New Zealand has a solid reputation as a famous tourist destination, however international students won’t simply travel there for attractive landscapes, life, and a few sporting opportunities.

Well, you’ll be able to do all of those while studying a Masters in New Zealand on low-cost or low tuition, of course, and you’ll also have good access to a good type of postgraduate programs offered at internationally-renowned universities.

Here you’ll be able to know however postgraduate degrees work within the New Zealand university system, what the visa requirements are for international students and a lot of.

Elsewhere during this section, you’ll be able to additionally read specific guides to fees and funding and student life for postgraduates in New Zealand.

Why Study Masters in New Zealand?

There are several fantastic reasons to study a Masters program in New Zealand. You would  be looking at indulging your sense of adventure while studying for a postgraduate degree – in which case you’ll have a lot to keep you busy in a beautiful country that offers snow-capped ski-resorts and sub-tropical ocean water.

Or maybe you are a very dedicated fan of The Lord of the Rings, with  plans to visit the beautiful landscapes made famous by recent blockbuster movie adaptations.

Indeed there are several other reasons to study in New Zealand. Here are just a few reasons to consider postgraduate study in New Zealand this year:

  • Internationally-renowned universities – Currently there are only eight universities in New Zealand, four of these feature in the world’s top 350 (according to Times Higher Education). When you think about it, that’s a pretty impressive proportion right there.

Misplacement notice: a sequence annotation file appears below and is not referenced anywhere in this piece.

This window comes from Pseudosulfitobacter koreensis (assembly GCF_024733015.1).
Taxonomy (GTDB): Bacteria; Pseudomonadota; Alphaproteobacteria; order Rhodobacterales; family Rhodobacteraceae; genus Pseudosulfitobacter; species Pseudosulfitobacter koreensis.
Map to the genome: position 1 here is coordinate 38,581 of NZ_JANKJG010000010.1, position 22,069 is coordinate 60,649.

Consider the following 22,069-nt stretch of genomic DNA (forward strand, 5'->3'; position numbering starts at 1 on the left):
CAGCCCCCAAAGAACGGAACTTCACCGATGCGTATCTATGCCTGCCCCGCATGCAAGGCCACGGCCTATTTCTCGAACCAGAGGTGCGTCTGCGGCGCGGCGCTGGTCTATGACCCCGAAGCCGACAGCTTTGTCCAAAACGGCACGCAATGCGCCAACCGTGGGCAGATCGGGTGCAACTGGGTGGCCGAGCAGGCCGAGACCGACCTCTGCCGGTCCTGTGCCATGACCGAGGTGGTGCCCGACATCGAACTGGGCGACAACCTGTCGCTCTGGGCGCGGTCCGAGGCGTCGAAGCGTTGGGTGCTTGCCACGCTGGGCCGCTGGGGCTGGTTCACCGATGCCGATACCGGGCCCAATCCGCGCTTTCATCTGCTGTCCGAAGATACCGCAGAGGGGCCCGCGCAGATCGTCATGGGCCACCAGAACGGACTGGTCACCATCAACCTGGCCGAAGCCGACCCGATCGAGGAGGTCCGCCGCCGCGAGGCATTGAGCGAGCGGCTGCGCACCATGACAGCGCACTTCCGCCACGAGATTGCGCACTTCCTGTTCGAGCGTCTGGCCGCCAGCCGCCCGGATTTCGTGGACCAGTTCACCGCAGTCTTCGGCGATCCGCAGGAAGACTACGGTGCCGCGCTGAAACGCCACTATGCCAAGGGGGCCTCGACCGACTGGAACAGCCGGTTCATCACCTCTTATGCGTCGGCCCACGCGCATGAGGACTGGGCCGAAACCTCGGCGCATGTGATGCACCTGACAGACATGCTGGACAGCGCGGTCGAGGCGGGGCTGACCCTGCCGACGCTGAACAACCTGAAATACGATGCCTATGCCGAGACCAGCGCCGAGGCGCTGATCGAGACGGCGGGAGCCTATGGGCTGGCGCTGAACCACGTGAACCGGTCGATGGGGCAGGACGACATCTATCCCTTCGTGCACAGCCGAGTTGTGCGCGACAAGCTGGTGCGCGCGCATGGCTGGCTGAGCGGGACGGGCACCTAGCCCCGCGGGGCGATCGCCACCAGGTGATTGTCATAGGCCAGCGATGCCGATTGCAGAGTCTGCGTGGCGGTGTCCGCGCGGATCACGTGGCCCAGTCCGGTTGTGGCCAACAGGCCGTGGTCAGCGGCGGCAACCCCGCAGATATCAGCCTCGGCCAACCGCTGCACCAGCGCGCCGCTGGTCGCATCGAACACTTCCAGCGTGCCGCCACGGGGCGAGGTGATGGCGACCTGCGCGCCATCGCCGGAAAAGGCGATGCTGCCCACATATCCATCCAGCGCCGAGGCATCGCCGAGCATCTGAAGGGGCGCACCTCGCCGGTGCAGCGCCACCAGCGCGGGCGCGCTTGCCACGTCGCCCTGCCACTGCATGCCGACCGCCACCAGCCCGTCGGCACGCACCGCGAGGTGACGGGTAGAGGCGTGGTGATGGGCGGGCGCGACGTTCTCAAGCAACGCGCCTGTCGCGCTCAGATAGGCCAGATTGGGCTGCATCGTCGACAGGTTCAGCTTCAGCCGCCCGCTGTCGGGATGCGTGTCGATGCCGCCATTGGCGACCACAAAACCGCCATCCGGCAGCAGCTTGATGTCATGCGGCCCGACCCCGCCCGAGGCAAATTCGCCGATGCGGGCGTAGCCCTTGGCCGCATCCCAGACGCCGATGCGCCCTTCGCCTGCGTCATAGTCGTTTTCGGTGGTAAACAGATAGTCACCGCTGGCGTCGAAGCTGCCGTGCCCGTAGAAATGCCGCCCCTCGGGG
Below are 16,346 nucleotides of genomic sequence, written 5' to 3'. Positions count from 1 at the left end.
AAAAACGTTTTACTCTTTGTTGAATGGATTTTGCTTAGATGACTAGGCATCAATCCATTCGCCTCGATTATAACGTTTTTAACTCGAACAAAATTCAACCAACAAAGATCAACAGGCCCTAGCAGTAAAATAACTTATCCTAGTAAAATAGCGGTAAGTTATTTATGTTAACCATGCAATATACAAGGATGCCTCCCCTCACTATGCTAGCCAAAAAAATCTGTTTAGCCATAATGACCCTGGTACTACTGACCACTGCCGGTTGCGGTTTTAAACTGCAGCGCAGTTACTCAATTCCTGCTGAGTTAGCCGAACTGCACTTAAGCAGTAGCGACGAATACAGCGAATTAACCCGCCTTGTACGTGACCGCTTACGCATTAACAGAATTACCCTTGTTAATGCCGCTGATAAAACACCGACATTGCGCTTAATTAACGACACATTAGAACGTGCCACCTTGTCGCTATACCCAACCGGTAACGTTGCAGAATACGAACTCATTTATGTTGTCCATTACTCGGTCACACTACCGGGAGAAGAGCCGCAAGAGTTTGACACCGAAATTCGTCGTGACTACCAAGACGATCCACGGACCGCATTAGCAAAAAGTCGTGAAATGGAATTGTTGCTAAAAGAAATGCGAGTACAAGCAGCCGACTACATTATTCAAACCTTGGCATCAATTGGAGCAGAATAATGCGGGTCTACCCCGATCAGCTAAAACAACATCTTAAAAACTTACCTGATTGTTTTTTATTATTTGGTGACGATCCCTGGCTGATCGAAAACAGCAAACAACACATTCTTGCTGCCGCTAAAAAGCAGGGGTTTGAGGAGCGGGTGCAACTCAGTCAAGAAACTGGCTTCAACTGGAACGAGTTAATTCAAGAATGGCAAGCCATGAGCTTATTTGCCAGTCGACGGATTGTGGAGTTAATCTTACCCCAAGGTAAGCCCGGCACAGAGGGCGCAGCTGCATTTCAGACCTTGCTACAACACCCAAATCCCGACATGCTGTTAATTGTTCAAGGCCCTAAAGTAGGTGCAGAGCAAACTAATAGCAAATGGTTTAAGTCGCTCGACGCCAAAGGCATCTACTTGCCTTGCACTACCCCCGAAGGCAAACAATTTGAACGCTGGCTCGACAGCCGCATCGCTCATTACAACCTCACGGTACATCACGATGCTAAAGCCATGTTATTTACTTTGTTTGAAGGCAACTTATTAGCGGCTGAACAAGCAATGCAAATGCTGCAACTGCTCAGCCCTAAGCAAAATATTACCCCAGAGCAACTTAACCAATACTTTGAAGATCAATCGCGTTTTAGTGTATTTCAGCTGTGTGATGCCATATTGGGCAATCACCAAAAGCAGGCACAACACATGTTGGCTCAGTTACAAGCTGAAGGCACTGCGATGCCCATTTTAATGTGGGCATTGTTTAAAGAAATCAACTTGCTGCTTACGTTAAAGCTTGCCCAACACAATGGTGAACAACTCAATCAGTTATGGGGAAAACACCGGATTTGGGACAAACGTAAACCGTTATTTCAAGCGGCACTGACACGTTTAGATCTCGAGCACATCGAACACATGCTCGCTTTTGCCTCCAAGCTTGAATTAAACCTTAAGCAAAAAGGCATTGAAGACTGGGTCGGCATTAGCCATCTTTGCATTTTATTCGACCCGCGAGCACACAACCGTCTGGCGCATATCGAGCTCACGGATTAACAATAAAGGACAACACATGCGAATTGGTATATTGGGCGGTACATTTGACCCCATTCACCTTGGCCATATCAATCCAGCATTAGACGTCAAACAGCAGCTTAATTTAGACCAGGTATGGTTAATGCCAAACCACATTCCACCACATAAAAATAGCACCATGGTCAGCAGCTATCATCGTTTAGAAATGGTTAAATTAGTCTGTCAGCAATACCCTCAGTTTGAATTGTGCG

• A familiar education system modelled on the UK’s – New Zealand university programs and degrees are recognized globally.
  • Fantastic Quality of life – New Zealand consistently appears near the top of various quality of life metrics, with a strong reputation for being one of the world’s least corrupt and most peaceful country.
  • A welcoming attitude to international students – Did you know around 25% of New Zealand’s population was born abroad, and the country is known for its tolerance and diversity.

New Zealand universities

With only eight universities, New Zealand isn’t home to the largest higher education system in the world, but the degrees it awards are renowned internationally.

Universities in New Zealand

All of New Zealand’s universities are publicly-funded institutions, thus offering a wide range of Masters degrees. They are split almost evenly between the two main islands that make up New Zealand:

  • AUT University, University of Auckland, Massey University, Victoria University of Wellington and Waikato University are located on the North Island (Te Ika-a-Maui).
  • The University of Canterbury, University of Otago and Lincoln University are located on the South Island (Te Waipounamu).

All of these universities offer Masters degrees and you can study at any of them as an international student.

Institutes of Technology and Polytechnics (ITP)

The New Zealand higher education system rightly includes a number of Institutes of Technology and Polytechnics. These institutes specialise in vocational courses and other postgraduate degrees in areas such as nursing, midwifery, art and design and others.

Thus, an ITP can therefore be an excellent choice for postgraduate students desiring a professional Masters-level qualification in New Zealand.

The academic year in New Zealand

Just like the rest of the southern hemisphere, New Zealand starts its academic year sometime in February. The academic calendar is then split into two semesters, running from February to June and from July to November.

As a Masters student you have the flexibility of starting your degree in either semester. Masters courses are usually available to start in either February or July, although some professional courses might be available to start in semester 1 (February).

How long do Masters degrees take in New Zealand?

Traditional Masters programmes in New Zealand usually last for two years. The first year is taught by coursework, the second year is research based.